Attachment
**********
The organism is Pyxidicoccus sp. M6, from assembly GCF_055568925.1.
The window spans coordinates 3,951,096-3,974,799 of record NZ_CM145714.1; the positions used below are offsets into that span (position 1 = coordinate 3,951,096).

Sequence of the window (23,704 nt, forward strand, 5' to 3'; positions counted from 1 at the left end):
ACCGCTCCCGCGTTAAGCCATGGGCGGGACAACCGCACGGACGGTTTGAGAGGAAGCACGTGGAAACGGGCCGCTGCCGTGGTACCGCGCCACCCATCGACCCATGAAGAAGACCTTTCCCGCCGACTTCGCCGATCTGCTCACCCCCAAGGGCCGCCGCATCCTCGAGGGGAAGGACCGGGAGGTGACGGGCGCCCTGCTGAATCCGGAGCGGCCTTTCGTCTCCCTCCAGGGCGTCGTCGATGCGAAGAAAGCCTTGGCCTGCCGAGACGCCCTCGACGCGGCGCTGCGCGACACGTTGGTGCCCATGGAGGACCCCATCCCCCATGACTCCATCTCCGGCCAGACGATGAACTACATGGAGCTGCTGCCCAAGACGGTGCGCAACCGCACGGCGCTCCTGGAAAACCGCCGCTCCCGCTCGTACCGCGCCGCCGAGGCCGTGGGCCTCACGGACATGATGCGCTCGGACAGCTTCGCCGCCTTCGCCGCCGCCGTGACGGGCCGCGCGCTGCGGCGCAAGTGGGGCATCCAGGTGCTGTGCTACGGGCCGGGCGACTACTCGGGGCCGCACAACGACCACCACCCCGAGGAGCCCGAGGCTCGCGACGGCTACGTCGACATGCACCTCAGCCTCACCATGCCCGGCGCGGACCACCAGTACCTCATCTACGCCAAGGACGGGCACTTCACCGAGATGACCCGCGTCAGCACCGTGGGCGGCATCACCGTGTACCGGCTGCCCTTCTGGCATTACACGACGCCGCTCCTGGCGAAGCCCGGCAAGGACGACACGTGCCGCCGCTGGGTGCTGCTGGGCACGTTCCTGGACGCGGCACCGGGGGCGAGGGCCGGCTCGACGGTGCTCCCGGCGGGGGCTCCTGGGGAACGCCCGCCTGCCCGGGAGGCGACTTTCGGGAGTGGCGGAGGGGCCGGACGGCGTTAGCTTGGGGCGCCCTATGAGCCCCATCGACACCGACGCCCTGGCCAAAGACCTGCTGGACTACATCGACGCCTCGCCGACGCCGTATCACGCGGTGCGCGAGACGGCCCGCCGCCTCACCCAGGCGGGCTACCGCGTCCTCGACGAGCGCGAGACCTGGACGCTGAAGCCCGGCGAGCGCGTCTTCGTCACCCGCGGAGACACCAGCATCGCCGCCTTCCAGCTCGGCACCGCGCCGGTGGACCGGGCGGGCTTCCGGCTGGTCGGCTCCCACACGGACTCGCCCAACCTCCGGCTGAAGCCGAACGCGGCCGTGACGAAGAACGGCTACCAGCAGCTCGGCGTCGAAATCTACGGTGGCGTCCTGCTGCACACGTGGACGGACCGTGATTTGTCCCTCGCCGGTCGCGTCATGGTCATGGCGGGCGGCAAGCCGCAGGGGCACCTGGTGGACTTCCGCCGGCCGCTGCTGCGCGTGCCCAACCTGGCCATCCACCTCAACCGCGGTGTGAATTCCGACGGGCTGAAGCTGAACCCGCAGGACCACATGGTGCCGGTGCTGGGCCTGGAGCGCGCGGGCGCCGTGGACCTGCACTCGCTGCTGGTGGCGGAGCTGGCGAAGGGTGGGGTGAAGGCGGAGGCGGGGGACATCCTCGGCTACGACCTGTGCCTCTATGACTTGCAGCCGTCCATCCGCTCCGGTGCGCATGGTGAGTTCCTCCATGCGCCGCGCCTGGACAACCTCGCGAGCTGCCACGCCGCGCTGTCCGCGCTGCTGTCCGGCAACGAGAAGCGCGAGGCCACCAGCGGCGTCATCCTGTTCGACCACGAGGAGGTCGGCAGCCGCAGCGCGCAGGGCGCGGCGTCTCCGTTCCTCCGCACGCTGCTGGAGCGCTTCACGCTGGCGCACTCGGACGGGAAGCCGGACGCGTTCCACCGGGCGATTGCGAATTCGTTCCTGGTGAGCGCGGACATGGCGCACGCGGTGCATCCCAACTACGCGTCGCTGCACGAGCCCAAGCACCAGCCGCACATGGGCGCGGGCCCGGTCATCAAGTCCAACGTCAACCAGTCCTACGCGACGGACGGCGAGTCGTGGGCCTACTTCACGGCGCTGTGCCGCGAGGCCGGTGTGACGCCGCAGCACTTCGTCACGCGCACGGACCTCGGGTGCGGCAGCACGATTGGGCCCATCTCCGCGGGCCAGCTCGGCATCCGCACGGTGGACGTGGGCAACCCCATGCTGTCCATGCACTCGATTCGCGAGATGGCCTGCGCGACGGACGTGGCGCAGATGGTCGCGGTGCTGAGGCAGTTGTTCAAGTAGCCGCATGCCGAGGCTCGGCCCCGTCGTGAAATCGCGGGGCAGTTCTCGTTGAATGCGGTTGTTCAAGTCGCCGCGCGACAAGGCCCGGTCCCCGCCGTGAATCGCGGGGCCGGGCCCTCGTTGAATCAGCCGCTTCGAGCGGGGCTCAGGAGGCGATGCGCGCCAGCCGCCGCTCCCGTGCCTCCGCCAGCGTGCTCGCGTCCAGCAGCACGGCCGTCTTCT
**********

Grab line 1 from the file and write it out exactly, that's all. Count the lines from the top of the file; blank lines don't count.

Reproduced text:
The organism is Pyxidicoccus sp. M6, from assembly GCF_055568925.1.